Ask Erin: How Can I Set Boundaries With My Online Friend?

Artwork: Tess Emily Rodriguez

Artwork: Tess Emily Rodriguez

She’s made all the mistakes, so you don’t have to… Ask Erin is a weekly advice column, in which Erin answers your burning questions about anything at all.


Q.

Hi Erin,

I have a new online friendship with Ellie (not her real name). Ellie has a lot going on in her life, more than most. She's a full-time caregiver, and she also has mental health issues with anxiety and depression. 

She's not the only friend I have with these issues, and she won't be the last. This is the bit where I am a bitch. I will never say no to her sounding off. She has a lot of stress. But I don't want to spend an entire weekend validating her, reassuring her again and again and again. 

It can last for days sometimes. If I don't respond immediately, she sulks and lashes out. Then I get the apologies, and it all starts all over again. 

I can't seem to get through to her that I have a family and a full-time job; I can't simply just drop everything. 

And frankly, even if I didn't have all that, sometimes I just don't want to.

But it appears that I'm it. She doesn't have much of a life due to her caring responsibilities. She finds it difficult to make friends. 

I am not a therapist. 

I am not equipped for this  — but I can't cut her off because everyone needs someone.

What do I do?


You Might Also Like: Ask Erin: My Friend Always Has To Get Her Way


A.

I understand your tough position. My entire life, even when I was a complete wreck, friends and acquaintances came to me for advice. 

I know what it feels like to be the one person someone may be turning to for support, an ear, help.

And that can be exhausting.

Now, with my weekly Ask Erin column, I receive more than 100 emails a week from strangers needing help. I have often felt the pressure and responsibility that comes with that. But I can’t help everyone. I answer one question per week in the column, occasionally more questions in Facebook and Instagram lives, and am working on some other ways to answer a greater number of questions. 

I am only one person, and you said something that rings as true for me as it does for you. “I am not a therapist.” 

You are not a therapist; it is not your job to fix your friend’s life.

That said, you want to be there for her within reason. But your need to consider your family, your job, and your wellbeing ahead of hers is not akin to you being a bitch. That’s called taking care of yourself. Without doing that, you can’t truly be of service to anyone else.

So how do you handle this? How can you “be there” for a friend without drowning in her drama, however unfortunate her situation may be? In a word — boundaries. A word we are all familiar with but not always adept at implementing.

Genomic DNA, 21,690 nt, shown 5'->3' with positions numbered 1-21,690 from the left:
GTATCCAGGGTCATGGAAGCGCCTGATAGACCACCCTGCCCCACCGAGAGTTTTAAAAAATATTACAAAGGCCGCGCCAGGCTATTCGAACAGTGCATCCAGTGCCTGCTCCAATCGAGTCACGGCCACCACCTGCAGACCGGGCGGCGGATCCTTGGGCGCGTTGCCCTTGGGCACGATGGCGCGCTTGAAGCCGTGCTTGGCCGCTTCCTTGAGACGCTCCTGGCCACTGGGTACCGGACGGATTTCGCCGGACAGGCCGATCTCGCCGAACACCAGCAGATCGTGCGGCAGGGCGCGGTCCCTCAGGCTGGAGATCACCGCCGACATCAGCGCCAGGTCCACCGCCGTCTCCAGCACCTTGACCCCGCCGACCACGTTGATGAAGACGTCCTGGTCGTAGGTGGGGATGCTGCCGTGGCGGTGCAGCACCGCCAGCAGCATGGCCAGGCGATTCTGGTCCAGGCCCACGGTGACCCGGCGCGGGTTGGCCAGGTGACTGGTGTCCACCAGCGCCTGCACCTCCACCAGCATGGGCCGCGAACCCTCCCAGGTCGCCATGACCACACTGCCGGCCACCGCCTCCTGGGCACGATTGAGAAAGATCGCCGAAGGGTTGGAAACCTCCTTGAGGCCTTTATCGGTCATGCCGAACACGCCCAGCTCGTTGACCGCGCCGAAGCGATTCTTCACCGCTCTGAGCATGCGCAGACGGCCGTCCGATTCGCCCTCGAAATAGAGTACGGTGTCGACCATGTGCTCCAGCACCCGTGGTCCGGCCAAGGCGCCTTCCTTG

Why do we have a hard time with boundaries? Many of us, especially women, were raised to be people-pleasers and caregivers. It can take a decent amount of undoing learned behavior. If you set a boundary, you are not a bitch. Nor are you responsible for her reaction to that boundary. I have said this before when discussing boundary-setting and it rings true here too…

PLEASE, don’t ever apologize for asking someone else to respect your boundary.

You can set that boundary with compassion and kindness. Something along the lines of: “I know you are really struggling, and I wish there were more that I could do, but I need to take care of my family and responsibilities right now.” 

If she sulks and lashes out, ignore it. If she then comes back with apologies, you can set a new boundary. Something along the lines of, “I understand that you get disappointed when I can’t be there for you in the way that you want me to, but I can’t accept this pattern of lashing out at me and apologizing repeatedly. It’s not healthy for either one of us. If you can’t respect that, I can’t be in your life. I care for you and want to be your friend, but I don’t want us to be stuck in an unhealthy   cycle.” 

If you don’t set those boundaries, you will need up resenting her. Plus, you’re not helping her by not setting limits. 

Lastly, if this seems like a pattern for you with friends, you should address this issue in therapy or a support group like CoDA or Al-Anon

Get those boundaries up!


The information within Ask Erin should in no way be interpreted as medical advice because I’m not a medical professional. But I am here to help — to share with you the wisdom I’ve gained after years of making mistakes. If you have a question for me about relationships, addiction, dating, friendships, depression, parenting, sex, consent, what I’m watching, what I’m reading, Citrine, or anything at all, use the contact form below or email me: askerin@ravishly.com. As always, your anonymity is golden. Lastly, I’m so excited to share with you my Ask Erin Self-Care Guide, free when you sign up for my weekly newsletter. xoxo

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